by H. G. Wells. Adapted for broadcasting by C. V. Thompson. Produced by Hugh Stewart
4.40 app. Interlude
4.45 ' MANY MOONS' by James Thurber. Adapted for broadcasting by Pamela Furneaux. Produced by Hugh Stewart
with Leslie Banks
Hugh Burden , James McKechnie , and Walter Fitzgerald
Adapted for radio by the author. Music composed by Alan Bush (specially recorded for the stage production). Produced by Felix Felton
by Charles Hatton. Adapted for broadcasting from John Galsworthy 's short story ' Water '
4.35 app. ' SIR BORLOYS
AND THE DARK KNIGHT' by Elfrieda Paxton. Adapted for broadcasting from Anthony Armstrong 's short story ' The Naughty Princess '
Plays produced by Hugh Stewart
A serial play for broadcasting by Hammond Innes. Produced by David H. Godfrey. Episode 8-' The Ammunition Ship '
Other parts played by Ian Wallace , Charles Leggatt , Andrew Faulds ,
Graham Doody , Anne Cullen , Stanley Groome , Basil Jones , Heron Carvic. and Alan Reid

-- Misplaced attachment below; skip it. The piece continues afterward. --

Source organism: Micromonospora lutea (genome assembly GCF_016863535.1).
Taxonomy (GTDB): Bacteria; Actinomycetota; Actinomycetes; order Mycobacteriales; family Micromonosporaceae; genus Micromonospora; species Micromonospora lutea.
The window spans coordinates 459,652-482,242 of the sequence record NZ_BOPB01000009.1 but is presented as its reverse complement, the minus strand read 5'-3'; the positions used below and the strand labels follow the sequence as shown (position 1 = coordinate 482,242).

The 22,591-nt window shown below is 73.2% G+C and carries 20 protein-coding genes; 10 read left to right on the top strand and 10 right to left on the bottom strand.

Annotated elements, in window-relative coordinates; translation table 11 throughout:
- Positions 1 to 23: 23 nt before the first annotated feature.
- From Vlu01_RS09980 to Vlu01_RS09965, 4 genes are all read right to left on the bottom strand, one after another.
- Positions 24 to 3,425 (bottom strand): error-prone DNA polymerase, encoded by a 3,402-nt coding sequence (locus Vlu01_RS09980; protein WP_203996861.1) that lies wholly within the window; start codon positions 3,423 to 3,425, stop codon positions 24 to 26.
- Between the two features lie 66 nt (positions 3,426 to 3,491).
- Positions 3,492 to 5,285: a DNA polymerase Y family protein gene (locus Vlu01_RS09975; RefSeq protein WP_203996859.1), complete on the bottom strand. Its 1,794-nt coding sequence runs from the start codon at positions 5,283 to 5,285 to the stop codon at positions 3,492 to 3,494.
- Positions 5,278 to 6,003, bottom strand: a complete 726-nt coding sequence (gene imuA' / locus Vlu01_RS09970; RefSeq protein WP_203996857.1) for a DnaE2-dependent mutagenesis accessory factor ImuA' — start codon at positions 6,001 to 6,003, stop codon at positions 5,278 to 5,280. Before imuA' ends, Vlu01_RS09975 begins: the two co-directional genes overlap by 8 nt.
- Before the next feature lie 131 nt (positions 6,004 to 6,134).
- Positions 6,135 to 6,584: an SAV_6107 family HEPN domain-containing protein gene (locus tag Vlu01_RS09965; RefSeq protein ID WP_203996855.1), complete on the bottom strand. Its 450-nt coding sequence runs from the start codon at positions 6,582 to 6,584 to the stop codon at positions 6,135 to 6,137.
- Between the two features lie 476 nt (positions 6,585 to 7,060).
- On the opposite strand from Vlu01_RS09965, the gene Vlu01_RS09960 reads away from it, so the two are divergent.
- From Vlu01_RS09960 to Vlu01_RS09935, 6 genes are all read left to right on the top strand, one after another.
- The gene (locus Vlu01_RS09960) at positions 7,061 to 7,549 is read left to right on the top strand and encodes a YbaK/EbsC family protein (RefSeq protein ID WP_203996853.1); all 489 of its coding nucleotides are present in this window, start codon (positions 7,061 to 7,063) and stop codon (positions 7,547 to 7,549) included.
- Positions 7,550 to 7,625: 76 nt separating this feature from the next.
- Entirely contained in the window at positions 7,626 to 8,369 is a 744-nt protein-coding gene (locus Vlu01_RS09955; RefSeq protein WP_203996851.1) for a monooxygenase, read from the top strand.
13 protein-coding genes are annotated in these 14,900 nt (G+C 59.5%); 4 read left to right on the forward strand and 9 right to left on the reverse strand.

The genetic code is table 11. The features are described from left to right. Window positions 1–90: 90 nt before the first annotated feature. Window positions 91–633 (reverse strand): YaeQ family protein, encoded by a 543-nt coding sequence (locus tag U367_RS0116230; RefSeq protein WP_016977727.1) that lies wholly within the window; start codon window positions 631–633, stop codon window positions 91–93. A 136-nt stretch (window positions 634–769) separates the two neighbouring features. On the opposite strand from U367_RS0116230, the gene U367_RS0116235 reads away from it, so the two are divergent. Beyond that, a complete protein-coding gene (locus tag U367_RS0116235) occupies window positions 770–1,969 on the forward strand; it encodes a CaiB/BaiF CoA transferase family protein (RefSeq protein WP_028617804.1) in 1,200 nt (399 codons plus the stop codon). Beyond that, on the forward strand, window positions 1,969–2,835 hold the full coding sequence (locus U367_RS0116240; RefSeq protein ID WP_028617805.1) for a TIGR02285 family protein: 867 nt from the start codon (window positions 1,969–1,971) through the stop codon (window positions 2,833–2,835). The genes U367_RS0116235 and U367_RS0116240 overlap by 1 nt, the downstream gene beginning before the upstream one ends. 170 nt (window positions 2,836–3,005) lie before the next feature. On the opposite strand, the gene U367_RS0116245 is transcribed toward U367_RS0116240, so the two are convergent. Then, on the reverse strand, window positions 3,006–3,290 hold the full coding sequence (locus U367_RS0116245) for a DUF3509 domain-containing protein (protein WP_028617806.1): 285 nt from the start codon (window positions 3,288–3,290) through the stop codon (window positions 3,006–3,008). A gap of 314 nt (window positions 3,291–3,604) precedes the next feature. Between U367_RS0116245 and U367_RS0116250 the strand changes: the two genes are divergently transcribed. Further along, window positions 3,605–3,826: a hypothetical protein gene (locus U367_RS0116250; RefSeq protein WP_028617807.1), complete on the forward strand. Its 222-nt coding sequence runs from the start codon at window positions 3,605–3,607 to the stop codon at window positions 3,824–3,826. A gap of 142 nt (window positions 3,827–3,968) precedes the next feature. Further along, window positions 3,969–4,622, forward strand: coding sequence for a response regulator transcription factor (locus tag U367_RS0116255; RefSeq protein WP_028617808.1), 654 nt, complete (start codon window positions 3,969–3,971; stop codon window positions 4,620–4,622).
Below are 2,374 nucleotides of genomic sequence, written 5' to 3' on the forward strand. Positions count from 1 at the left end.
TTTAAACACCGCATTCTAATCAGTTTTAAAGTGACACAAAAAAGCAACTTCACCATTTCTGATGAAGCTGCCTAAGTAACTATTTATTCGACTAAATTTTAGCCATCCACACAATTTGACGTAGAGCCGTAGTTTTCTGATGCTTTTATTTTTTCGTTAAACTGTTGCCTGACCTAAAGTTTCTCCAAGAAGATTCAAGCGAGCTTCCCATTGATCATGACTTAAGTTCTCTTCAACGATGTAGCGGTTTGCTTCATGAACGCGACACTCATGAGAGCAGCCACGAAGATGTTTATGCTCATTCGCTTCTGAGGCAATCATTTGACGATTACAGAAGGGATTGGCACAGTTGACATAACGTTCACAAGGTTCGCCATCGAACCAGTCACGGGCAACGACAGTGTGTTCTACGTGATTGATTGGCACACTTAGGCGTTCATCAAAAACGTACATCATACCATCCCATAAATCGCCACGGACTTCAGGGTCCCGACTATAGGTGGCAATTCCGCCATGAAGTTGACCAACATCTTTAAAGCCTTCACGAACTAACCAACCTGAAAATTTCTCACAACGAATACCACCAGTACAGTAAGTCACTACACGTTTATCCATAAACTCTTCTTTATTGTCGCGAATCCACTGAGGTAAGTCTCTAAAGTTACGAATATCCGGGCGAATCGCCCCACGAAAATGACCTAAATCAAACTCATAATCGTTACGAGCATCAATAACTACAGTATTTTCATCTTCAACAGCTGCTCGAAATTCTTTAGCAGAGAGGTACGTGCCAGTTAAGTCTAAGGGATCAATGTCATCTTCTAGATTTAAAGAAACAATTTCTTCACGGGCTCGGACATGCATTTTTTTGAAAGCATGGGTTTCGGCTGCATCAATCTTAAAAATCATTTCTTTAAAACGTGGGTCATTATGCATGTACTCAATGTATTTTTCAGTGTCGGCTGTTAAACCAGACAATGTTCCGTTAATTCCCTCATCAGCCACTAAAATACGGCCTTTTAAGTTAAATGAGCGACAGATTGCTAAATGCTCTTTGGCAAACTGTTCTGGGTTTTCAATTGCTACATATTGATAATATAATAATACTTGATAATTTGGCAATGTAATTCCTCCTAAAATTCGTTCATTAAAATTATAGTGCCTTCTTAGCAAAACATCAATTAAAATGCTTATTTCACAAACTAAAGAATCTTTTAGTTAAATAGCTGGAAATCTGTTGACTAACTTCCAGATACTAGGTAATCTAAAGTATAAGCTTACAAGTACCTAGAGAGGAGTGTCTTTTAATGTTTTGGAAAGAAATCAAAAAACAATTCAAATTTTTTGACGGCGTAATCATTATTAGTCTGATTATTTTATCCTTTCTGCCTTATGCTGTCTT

Technical production throughout the serial was by Jack Johnson , and special sound sequences by Cecil Watkinson and John Dunn
The Prologue and The Nun's Priest's Tale
Extracts from Chaucer's poem, arranged for broadcasting by Nevill Coghill and read by Cecil Trouncer , James McKechnie , Deryck Guyler , Mabel Con standuros, and Heron Carvic
Produced by Stephen Potter
A dramatic study of Marie Louise Ramee (Ouida), the author of ' Under Two Flags' and other highly-coloured novels,. whose works and life scandalised and intrigued her Victorian public. Written by Joyce Hunter. Produced by Robert Gittings
Other parts played bv Alexander Sarner , Ernest Sefton , and Pauline Wynn
Adapted by Rosalie Williams from the short story by Stephen Vincent Benet. Produced by John Richmond. With Macdonald Parke as Dr. Melhorn
Other parts played by Joan Clement Scott. Heron Carvic. Cyril Gardiner , . Charles Leno. Charles Maunsell , and Alexander Sarner
There are more than 5 million programme listings in Genome. This is a
historical record of the planned output and the BBC services of any
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understanding that it reflects the attitudes and standards of its time
- not those of today.
To read scans of the Radio Times magazines from the 1920s, 30s, 40s and
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Genome is a digitised version of the Radio Times from 1923 to 2009 and
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